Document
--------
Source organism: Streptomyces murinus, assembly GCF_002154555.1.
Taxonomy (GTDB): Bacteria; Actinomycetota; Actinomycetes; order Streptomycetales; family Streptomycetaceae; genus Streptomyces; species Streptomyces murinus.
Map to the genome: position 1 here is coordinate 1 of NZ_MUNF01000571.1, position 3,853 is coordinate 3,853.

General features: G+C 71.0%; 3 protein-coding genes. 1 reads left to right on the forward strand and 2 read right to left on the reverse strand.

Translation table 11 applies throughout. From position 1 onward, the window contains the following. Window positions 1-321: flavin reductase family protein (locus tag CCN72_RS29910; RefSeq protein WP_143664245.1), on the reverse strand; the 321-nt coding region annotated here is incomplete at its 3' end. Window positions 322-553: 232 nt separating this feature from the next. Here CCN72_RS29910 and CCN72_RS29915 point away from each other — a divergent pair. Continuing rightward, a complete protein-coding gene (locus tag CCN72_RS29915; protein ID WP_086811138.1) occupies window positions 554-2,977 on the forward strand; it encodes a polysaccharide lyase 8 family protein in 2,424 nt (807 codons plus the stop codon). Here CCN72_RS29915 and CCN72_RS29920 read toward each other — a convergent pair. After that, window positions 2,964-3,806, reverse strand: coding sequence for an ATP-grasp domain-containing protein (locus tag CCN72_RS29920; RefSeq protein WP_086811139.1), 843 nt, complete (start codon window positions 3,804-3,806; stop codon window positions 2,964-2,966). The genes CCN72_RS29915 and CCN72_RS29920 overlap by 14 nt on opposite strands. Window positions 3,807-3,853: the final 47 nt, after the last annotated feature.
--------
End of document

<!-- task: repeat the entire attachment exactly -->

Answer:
Source organism: Streptomyces murinus, assembly GCF_002154555.1.
Taxonomy (GTDB): Bacteria; Actinomycetota; Actinomycetes; order Streptomycetales; family Streptomycetaceae; genus Streptomyces; species Streptomyces murinus.
Map to the genome: position 1 here is coordinate 1 of NZ_MUNF01000571.1, position 3,853 is coordinate 3,853.

General features: G+C 71.0%; 3 protein-coding genes. 1 reads left to right on the forward strand and 2 read right to left on the reverse strand.

Translation table 11 applies throughout. From position 1 onward, the window contains the following. Window positions 1-321: flavin reductase family protein (locus tag CCN72_RS29910; RefSeq protein WP_143664245.1), on the reverse strand; the 321-nt coding region annotated here is incomplete at its 3' end. Window positions 322-553: 232 nt separating this feature from the next. Here CCN72_RS29910 and CCN72_RS29915 point away from each other — a divergent pair. Continuing rightward, a complete protein-coding gene (locus tag CCN72_RS29915; protein ID WP_086811138.1) occupies window positions 554-2,977 on the forward strand; it encodes a polysaccharide lyase 8 family protein in 2,424 nt (807 codons plus the stop codon). Here CCN72_RS29915 and CCN72_RS29920 read toward each other — a convergent pair. After that, window positions 2,964-3,806, reverse strand: coding sequence for an ATP-grasp domain-containing protein (locus tag CCN72_RS29920; RefSeq protein WP_086811139.1), 843 nt, complete (start codon window positions 3,804-3,806; stop codon window positions 2,964-2,966). The genes CCN72_RS29915 and CCN72_RS29920 overlap by 14 nt on opposite strands. Window positions 3,807-3,853: the final 47 nt, after the last annotated feature.